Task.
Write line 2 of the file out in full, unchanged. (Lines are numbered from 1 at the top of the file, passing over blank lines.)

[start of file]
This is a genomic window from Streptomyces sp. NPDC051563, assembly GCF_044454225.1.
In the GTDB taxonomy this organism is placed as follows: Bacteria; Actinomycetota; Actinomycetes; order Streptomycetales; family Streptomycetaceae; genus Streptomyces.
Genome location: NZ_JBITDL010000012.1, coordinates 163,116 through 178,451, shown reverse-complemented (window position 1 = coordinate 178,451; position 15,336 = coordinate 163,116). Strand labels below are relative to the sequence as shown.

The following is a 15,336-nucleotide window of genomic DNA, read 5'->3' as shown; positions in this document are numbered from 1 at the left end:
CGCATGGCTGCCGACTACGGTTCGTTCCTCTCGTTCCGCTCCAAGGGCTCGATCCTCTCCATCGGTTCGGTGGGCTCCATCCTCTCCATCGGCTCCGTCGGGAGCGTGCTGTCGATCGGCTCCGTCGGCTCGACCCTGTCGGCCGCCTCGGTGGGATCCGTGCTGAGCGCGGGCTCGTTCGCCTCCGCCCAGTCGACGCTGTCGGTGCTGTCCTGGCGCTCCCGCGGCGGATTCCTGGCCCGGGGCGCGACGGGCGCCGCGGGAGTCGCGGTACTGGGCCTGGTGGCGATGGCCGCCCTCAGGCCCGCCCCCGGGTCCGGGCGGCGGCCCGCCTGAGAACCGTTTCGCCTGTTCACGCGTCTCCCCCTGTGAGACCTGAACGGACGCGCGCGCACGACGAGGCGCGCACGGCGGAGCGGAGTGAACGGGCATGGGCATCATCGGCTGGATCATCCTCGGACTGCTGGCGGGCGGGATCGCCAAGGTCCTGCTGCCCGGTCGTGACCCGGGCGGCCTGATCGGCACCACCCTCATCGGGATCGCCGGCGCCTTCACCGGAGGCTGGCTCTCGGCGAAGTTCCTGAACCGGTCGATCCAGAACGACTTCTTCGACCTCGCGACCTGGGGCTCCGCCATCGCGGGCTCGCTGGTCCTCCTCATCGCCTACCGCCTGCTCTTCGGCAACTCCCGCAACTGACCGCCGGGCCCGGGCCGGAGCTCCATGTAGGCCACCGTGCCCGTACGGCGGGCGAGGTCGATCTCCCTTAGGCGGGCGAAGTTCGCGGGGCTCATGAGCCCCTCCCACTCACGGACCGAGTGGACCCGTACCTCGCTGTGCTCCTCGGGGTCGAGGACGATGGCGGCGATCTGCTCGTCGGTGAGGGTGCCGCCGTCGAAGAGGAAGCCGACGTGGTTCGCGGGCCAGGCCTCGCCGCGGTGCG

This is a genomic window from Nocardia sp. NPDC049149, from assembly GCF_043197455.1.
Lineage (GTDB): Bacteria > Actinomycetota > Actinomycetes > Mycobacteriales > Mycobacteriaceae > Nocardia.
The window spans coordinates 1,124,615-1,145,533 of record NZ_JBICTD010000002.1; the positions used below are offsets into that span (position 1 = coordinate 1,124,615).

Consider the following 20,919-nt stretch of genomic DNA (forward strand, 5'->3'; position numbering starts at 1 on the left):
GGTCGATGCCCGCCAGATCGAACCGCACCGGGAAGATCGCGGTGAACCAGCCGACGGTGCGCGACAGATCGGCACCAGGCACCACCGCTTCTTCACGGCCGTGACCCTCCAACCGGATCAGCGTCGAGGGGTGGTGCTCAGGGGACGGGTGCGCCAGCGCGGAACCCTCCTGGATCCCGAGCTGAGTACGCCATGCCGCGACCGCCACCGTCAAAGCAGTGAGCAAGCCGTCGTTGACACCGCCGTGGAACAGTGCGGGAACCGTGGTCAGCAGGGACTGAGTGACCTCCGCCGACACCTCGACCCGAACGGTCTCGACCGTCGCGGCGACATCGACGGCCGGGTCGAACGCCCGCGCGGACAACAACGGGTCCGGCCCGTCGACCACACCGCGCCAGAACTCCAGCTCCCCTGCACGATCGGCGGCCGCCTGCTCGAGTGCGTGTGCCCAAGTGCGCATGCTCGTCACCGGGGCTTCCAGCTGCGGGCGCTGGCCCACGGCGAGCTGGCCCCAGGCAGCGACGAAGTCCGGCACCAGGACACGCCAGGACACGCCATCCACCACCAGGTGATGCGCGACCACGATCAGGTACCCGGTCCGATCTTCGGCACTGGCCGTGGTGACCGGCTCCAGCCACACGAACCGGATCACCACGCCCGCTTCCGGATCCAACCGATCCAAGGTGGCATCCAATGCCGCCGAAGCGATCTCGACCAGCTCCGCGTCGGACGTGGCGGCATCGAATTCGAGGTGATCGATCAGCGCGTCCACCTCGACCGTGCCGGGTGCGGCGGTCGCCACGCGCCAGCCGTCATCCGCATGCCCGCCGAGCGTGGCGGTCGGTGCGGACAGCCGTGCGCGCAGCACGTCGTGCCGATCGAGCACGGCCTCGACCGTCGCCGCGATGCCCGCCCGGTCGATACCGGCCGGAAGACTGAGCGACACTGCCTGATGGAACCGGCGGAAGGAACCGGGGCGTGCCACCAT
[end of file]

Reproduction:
In the GTDB taxonomy this organism is placed as follows: Bacteria; Actinomycetota; Actinomycetes; order Streptomycetales; family Streptomycetaceae; genus Streptomyces.